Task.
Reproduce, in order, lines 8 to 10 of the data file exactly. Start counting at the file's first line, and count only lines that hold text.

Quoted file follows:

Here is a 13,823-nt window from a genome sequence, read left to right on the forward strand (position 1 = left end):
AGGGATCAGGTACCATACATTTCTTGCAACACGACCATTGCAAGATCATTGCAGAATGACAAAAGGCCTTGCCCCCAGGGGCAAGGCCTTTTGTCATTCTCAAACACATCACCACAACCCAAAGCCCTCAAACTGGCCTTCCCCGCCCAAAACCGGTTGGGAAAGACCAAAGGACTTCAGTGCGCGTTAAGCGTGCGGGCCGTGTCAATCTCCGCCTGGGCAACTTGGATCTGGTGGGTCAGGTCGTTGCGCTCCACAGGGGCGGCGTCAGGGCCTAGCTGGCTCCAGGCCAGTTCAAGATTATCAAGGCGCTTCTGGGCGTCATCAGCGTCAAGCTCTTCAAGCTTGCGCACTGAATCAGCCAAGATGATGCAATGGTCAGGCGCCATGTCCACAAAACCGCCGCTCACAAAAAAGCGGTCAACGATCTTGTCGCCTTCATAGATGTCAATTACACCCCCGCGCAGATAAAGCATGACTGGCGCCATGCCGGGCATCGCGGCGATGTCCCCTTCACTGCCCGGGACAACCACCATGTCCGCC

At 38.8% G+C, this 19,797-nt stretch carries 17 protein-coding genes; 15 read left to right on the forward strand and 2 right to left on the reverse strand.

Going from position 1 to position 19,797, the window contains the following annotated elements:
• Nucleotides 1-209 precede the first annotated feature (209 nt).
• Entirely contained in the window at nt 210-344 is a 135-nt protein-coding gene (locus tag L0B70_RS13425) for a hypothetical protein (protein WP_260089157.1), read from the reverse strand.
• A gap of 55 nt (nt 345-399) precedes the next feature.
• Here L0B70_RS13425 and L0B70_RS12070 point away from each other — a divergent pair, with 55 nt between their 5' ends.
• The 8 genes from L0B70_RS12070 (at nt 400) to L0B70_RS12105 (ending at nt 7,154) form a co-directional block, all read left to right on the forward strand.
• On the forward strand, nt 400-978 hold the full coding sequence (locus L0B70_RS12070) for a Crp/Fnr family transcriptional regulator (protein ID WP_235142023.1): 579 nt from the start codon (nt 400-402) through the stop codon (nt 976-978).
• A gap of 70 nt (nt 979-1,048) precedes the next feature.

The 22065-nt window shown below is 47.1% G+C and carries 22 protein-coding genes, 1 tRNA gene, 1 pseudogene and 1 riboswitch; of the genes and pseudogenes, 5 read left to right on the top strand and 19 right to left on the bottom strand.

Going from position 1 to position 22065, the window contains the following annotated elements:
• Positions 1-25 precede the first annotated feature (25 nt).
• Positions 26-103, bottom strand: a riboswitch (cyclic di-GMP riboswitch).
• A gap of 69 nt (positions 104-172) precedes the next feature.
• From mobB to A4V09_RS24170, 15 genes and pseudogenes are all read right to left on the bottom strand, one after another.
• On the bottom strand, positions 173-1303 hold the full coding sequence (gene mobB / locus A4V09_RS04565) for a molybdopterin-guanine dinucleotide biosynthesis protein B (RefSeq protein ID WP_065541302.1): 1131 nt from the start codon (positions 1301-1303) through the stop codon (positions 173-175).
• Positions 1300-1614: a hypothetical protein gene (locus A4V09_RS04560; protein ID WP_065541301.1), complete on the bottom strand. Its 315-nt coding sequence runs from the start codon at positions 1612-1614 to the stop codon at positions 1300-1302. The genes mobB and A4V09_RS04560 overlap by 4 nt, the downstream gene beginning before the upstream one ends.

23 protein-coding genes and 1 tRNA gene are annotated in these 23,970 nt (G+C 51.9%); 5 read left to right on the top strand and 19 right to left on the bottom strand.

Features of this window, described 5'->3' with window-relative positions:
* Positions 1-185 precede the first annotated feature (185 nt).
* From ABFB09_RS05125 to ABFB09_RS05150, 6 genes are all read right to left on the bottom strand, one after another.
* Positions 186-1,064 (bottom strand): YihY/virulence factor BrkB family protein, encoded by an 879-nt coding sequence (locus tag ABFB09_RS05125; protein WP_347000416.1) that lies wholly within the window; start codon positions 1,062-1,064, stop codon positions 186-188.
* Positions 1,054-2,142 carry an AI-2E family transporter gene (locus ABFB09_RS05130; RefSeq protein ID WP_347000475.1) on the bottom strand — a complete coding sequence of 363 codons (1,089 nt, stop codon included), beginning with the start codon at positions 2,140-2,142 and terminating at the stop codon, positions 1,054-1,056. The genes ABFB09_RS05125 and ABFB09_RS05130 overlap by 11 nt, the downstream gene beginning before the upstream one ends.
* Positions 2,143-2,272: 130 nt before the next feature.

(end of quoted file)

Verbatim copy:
• Here L0B70_RS13425 and L0B70_RS12070 point away from each other — a divergent pair, with 55 nt between their 5' ends.
• The 8 genes from L0B70_RS12070 (at nt 400) to L0B70_RS12105 (ending at nt 7,154) form a co-directional block, all read left to right on the forward strand.
• On the forward strand, nt 400-978 hold the full coding sequence (locus L0B70_RS12070) for a Crp/Fnr family transcriptional regulator (protein ID WP_235142023.1): 579 nt from the start codon (nt 400-402) through the stop codon (nt 976-978).